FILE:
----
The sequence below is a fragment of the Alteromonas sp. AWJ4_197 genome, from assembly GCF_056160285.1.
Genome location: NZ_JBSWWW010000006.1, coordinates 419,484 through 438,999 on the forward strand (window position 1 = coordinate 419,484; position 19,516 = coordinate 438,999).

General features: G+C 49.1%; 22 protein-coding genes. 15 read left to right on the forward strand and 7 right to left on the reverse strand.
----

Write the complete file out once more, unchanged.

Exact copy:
The sequence below is a fragment of the Alteromonas sp. AWJ4_197 genome, from assembly GCF_056160285.1.
Genome location: NZ_JBSWWW010000006.1, coordinates 419,484 through 438,999 on the forward strand (window position 1 = coordinate 419,484; position 19,516 = coordinate 438,999).

General features: G+C 49.1%; 22 protein-coding genes. 15 read left to right on the forward strand and 7 right to left on the reverse strand.